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The idea of touring Sydney might seem intimidating with small children. My insiders guide to the city will make it both easy and enjoyable. I lived in Sydney for almost four years and my little girl was born there, which only increased my love for this city. It’s a great place to live and a great holiday destination.

You can find the usual lists of things to do and see in every travel guide – if you are looking for a different kind of travel guide, I recommend The Slow Guide.

In this post, I’ve tried to include the more hidden gems and little tips and tricks which make exploring this great city with a (little) kid a bit easier.

They are three general points I want to mention:

  1. A lots of streets run through several suburbs/villages. If you look up their location or ask for the way/ask a taxi driver to drive you there, always include the village/suburb!
  2. Public transport: even the train and bus system is pretty good, some train stations are rather old, which means no lift or escalator! Always check the maps if you’re taking a pram/stroller. The majority of buses are also a bit old, which means there are usually approx three steps to get on and off and no place to put a pram. I therefore recommend taking a sling/carrier for your little one.
  3. Most of the shopping malls have parents room for nappy changing and breastfeeding. The majority of them offer a little play area to keep the older sibling entertain while you take care of the little one. At the Westfield Bondi Junction shopping centre there are several Parent Rooms, one of them is located behind a Lush store (Level 2). Depending if you love or hate their strong scented soaps you either search or avoid it.

So first up are some sights and events:

One of the reasons a lot of people love Sydney are the beaches. Sydney offers several beaches inside and outside the harbor, some of them a bit better equipped for kids then others. Always swim between the flags (that’s where the lifeguards watch out) and be aware of sun safety!

  • Bondi Beach is very popular with teens and twens, however the beach has NO shade in any form!
  • Coogee Beach has a nice, shady playground next to the beach, and if your kids are a bit older it can be the starting point of the Coogee to Bondi walk which runs along the coast line (approx 5km one way).
  • The smaller, inner harbour Shark Beach (don’t worry it has a shark net!) is surrounded by Nielsen Park with large fig trees, which offer plenty of shade and usually doesn’t have any waves. Toilets and water taps are available near the beach and The Beach House provides breakfast, snacks, lunches and ice cream, if you have forgotten your pick nick.
  • Balmoral Beach, north of the harbor, is a long beach, popular with families, with the café/restaurant Bathers Pavilion close by.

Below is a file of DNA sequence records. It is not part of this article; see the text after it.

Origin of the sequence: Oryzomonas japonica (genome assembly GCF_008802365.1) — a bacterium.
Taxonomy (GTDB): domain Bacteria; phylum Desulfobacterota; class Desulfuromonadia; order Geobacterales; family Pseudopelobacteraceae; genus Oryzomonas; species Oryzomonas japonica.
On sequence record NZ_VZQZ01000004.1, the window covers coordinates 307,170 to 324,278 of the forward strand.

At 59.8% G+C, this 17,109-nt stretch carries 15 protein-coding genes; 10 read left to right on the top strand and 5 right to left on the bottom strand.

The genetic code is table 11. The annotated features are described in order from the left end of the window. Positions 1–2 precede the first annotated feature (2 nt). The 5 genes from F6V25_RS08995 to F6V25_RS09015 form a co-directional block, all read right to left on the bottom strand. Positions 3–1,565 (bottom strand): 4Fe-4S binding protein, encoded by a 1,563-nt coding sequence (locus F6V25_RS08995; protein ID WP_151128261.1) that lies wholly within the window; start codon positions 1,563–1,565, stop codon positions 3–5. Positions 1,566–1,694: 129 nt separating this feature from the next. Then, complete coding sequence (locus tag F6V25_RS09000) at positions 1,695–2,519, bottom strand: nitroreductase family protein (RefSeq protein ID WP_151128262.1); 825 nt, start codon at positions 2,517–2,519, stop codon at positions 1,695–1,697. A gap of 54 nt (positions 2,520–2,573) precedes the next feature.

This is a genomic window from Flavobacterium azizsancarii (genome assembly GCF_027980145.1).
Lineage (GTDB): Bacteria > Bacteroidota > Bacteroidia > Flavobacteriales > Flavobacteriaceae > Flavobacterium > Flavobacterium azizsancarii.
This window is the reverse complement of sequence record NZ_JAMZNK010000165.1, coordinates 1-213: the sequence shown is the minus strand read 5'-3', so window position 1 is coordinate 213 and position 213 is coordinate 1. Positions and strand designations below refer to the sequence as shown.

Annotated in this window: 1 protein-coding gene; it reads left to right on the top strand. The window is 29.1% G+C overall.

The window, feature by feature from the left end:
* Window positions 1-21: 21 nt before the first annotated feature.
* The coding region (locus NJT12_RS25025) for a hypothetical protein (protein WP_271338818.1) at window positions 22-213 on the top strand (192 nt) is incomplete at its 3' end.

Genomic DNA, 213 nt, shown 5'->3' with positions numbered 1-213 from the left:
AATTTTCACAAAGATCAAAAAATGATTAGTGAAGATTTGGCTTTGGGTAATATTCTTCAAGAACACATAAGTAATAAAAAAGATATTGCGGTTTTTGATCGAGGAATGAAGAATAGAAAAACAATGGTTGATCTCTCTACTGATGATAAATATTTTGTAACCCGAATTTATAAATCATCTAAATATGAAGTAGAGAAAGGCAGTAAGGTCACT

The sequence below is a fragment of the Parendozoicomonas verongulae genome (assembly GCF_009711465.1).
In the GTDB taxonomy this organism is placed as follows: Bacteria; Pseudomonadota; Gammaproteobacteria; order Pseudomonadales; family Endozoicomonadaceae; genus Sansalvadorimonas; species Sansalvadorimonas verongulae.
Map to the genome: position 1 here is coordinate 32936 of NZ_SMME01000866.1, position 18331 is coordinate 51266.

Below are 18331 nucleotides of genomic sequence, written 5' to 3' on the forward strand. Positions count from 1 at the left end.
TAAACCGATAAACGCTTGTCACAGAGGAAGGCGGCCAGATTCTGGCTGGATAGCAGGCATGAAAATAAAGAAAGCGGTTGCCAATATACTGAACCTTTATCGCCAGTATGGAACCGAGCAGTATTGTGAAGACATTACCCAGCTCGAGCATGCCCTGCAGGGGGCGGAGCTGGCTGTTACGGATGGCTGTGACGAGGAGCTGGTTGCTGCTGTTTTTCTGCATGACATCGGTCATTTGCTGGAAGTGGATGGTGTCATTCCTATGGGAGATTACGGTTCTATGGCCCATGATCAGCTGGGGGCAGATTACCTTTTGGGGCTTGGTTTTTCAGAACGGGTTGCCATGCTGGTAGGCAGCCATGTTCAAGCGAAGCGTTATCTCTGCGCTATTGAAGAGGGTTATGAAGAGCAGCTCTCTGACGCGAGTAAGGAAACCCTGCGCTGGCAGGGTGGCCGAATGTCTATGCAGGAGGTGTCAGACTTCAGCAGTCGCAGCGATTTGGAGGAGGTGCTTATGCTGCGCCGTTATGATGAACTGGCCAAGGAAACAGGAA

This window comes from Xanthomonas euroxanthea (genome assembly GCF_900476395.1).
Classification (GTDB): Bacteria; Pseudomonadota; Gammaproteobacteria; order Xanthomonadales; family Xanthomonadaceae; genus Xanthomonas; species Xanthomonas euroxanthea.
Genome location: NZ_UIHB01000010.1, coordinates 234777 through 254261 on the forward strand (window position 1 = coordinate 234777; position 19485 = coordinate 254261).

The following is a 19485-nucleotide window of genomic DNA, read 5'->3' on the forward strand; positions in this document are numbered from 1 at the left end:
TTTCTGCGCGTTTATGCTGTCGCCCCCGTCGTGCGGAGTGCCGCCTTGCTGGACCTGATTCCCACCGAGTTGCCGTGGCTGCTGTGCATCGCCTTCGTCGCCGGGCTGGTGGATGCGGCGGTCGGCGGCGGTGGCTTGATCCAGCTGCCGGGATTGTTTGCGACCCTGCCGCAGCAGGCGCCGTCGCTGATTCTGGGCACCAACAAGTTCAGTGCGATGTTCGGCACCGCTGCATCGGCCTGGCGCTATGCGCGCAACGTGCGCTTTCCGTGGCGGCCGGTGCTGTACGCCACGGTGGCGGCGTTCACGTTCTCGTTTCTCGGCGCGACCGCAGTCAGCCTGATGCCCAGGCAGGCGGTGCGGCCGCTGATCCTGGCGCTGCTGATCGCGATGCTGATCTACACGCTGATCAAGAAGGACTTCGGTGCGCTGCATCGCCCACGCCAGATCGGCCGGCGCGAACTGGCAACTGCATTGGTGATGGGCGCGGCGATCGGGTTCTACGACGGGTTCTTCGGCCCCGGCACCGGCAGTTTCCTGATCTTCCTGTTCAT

Opera House – ok, that’s not a hidden gem ;-). If you weren’t able to organize a babysitter and enjoy a performance in the Opera House, you can still see this great building through a tour. They are offered in several languages and there is even a Kids Discovery Tour. Keep in mind that you can’t take a pram with you!

Darling Harbour – also a well know attraction. What makes it suitable for kids are(besides the well known Aquarium) the little train that circuits it and the playground between the Chinese Garden and the Sydney Visitor Centre.

Fish Market – A visit to the Fish Market can be a bit daunting for kids: it’s usually really crowded and the bulk of dead fishes is also not everybody’s cup of tea. If it gets too busy inside, there are tables with sunshades on the water side of the building, where kids can watch the coming and going of boats and birds. If you cross Prymont Bridge Road at the back of the building you’ll find Wentworth Park, which provides shade for a pick nick and lots of place to run around.

Sculpture by the sea – if you want to add a little bit of culture to your stay without visiting a dark and boring museum the annual Sculpture by the sea exhibition may be something for you. Hold every November, this free open air event on the coast line from Bondi Beach to Bronte Beach exhibits contemporary art in a fun and nondaunting way.

Sculpture by the sea

However there are three things to keep in mind: 1st the path is rather bumpy with several steps so watch your and your little ones steps and don’t take a pram/stroller; 2nd plan your way of transportation as you don’t want to carry your kid all the way back to get back to your car (I rather sit down in a coffee shop or at the beach with the kids and let my significant other get the car 😉 – or you go by bus) and 3rd it get’s rather crowed on the weekends.

Sydney Festival – Another free, and very popular event (not only for families) are the concerts in The Domain during the Sydney Festival. Held in January on three Saturdays the festival usually includes a symphonic concert, an opera and a jazz concert in the park close to the Botanical Garden. You can have a leisurely pick nick in the afternoon before and during the performance and nobody will shout “shhh!” when the kids are running around. Depending on the age of your kids it may be good to look for a spot near the toilets and close by a fence so you can be easily found, as the number of visitors can easily reach 85 000!

Restaurants and cafes will be included in the next post! If you can recommend a great experience for families, please let me know and comment!

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